Once the Commission has a mission statement, Commissioner Alix stated that the Commission should formulate its goals which are the qualitative expression and specific form of its mission which serves as a statement of how the Commission views how its views itself at its future best. Among the examples cited by Commissioner Alix were the improvement of the venue selection process, reducing the length of the bankruptcy litigation process by improving the appellate process, and improving the process for small Chapter 11 cases. He stated that a definite goal has to be the issuance of a usable report that leads to legislation and changes the system. Another practical goal that he identified was dealing with and solving the financial constraints on the Commission and its staff.
After defining its goals, the Commission, according to Commissioner Alix, should focus on its objectives which specify how goals are effectuated into reality. An example of an objective proffered by Commissioner Alix would be to design the words, numbers and process to improve and monitor the venue selection process. Another objective could be to design and structure a new appellate process which has only one level of appeal, works to reduce the number of appeals, and is efficient.

Objectives, in turn, lead to tasks, according to Commissioner Alix. He said that tasks are the specific marching orders to the workers who do the actual work. As an example, Commissioner Alix stated that the venue task involved nine steps: (1) outline the Commission’s detailed position, goals and objectives for the venue selection process; (2) select a task force leader; (3) select a task force; (4) set priorities, deadlines and work target objectives for the task force; (5) assign a Commissioner to participate and monitor the task force on an ongoing basis; (6) review the results produced by the task force with the entire Commission; (7) make and accept recommendations on this topic to the Commission; (8) decide as a Commission on the final position and legislative changes or system changes for inclusion in a report; and (9) proofread the final report section on this issue for accuracy of the Commission’s view and recommendations.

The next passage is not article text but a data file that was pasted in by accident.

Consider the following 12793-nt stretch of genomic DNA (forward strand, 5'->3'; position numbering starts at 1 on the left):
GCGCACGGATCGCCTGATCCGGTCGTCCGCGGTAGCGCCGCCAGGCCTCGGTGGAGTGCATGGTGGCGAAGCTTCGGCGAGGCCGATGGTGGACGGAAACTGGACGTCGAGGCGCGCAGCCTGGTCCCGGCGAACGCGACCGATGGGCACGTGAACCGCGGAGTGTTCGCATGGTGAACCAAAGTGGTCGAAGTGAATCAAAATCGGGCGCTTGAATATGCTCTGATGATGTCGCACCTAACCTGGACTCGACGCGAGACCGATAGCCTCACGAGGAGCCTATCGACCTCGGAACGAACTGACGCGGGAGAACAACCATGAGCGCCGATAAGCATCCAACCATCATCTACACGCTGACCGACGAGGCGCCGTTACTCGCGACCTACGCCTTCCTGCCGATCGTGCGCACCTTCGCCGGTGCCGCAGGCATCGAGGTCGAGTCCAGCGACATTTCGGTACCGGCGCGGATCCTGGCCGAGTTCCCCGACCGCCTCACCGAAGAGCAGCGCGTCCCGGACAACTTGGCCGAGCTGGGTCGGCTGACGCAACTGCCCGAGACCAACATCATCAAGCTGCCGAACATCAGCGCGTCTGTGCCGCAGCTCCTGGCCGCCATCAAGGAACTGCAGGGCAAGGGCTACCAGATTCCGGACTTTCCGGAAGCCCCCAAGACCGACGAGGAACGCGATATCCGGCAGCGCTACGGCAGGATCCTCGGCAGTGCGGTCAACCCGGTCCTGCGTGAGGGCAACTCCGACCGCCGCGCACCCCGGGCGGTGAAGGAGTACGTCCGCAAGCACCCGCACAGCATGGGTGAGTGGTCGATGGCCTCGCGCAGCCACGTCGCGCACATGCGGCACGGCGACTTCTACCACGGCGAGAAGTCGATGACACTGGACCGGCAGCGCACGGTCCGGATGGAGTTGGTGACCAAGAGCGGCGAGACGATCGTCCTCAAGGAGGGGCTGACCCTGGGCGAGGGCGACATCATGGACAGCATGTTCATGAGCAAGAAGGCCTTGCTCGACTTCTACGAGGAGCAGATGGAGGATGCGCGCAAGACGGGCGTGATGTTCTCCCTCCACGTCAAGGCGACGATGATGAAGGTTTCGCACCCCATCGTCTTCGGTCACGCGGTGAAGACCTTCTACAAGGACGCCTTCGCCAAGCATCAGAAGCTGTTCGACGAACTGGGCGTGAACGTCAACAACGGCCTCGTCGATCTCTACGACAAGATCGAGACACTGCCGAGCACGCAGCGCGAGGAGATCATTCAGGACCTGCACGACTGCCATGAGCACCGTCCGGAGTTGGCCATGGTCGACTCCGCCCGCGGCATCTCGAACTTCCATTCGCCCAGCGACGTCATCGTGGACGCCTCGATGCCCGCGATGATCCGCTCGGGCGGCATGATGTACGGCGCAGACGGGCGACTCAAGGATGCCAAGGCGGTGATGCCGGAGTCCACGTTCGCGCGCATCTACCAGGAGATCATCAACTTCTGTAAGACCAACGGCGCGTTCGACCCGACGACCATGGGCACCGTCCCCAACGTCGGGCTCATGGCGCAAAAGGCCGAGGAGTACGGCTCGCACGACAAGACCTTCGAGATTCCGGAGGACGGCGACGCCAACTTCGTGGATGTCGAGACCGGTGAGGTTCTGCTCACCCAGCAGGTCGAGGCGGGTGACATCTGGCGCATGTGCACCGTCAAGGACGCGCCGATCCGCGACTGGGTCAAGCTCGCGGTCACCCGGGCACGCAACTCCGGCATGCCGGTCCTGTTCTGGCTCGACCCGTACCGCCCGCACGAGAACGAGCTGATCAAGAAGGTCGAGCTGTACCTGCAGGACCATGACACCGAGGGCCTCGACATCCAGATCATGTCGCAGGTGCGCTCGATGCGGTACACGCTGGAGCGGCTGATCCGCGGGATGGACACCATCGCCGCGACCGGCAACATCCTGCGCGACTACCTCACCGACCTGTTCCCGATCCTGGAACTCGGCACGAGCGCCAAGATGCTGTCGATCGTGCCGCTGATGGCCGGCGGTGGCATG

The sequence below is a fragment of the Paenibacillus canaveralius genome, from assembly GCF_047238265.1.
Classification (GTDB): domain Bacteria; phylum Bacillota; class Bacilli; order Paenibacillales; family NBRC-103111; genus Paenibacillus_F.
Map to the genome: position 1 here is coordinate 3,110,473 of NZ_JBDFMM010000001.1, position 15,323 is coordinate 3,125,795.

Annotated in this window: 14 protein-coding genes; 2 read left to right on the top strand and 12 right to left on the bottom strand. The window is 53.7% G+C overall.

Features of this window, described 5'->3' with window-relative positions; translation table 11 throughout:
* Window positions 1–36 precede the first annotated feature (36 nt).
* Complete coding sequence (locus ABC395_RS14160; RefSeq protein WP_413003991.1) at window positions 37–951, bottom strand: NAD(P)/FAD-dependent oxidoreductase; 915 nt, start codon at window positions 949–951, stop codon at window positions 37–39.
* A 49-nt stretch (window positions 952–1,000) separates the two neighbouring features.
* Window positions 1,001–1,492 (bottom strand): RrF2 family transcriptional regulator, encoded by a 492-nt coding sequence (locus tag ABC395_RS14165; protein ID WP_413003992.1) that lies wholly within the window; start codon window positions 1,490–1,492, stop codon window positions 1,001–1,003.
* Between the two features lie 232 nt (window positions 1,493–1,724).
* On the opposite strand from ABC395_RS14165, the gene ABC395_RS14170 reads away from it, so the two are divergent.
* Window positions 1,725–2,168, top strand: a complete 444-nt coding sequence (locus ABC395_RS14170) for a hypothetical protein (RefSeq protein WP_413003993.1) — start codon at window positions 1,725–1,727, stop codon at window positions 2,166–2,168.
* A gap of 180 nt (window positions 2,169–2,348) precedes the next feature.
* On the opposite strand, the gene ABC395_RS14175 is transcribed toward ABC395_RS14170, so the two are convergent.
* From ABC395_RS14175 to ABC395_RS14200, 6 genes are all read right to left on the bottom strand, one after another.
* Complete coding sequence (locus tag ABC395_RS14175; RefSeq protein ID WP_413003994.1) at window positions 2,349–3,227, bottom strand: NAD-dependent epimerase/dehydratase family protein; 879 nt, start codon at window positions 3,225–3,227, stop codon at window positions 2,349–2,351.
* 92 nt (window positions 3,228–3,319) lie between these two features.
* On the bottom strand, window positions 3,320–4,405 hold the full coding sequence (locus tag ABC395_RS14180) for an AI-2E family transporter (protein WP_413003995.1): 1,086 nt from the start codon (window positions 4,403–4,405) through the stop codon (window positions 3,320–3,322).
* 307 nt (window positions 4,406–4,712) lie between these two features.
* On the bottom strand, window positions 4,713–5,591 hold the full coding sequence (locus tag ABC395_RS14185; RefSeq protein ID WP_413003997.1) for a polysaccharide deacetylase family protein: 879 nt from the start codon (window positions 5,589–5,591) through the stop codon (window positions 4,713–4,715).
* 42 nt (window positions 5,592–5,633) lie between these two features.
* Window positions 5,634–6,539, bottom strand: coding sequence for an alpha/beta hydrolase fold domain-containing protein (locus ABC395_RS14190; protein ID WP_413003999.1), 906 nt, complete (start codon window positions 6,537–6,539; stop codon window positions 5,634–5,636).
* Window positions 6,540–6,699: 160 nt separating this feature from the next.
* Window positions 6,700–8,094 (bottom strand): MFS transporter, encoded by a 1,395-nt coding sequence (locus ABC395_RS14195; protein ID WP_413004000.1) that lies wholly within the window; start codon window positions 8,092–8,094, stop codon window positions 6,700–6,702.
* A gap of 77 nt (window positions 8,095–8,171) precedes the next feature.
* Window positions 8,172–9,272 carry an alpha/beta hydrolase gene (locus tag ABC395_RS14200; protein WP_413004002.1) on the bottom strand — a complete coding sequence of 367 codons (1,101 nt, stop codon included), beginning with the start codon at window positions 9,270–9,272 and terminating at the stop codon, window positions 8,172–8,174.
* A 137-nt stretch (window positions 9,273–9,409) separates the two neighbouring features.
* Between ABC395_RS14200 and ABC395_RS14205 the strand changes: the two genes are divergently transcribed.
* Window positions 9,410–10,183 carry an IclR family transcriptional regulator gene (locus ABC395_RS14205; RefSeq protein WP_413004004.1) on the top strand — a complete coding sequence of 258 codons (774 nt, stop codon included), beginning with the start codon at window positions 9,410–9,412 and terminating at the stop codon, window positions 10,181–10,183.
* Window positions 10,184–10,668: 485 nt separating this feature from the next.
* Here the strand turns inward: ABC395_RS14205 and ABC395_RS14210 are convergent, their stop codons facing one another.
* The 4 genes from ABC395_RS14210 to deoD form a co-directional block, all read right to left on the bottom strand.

With regard to topics for consideration, Commissioner Alix stated that this fundamentally involved having a process and making choices. He described this process as having to choose among issues, problems and opportunities or IPOs. Before this process can be accomplished, Commissioner Alix recommended that the Commission have a common view of the bankruptcy system and to have a frame of reference and context within which to put it. To implement this process, he said that the Commission needed a shared language to avoid miscommunication and misunderstandings. The language recommended by Commissioner Alix operated at four levels. The first and highest level, according to Commissioner Alix, was the strategic level where one provides broad direction to the system and where the Commission’s vision and parts of its mission were expressed pragmatically and effectuated. He noted that eighty percent of the value in a system is created at the strategic level. Once strategic decisions were formulated, the Commission must consider managerial decisions which involve managerial issues, problems and opportunities, according to Commissioner Alix. Managerial decisions concerned how one measures progress and provides incentives and punishment, he explained. Commissioner Alix said that the next level was operational and dealt with the systems or processes that are in place or that need to be put into place. Using the bankruptcy court system as an example, Commissioner Alix said operational issues were those that concern the people who are responsible for effectuating the system such as bankruptcy judges and United States Trustees. The fourth level was the implementation and execution of the tasks, noted Commissioner Alix.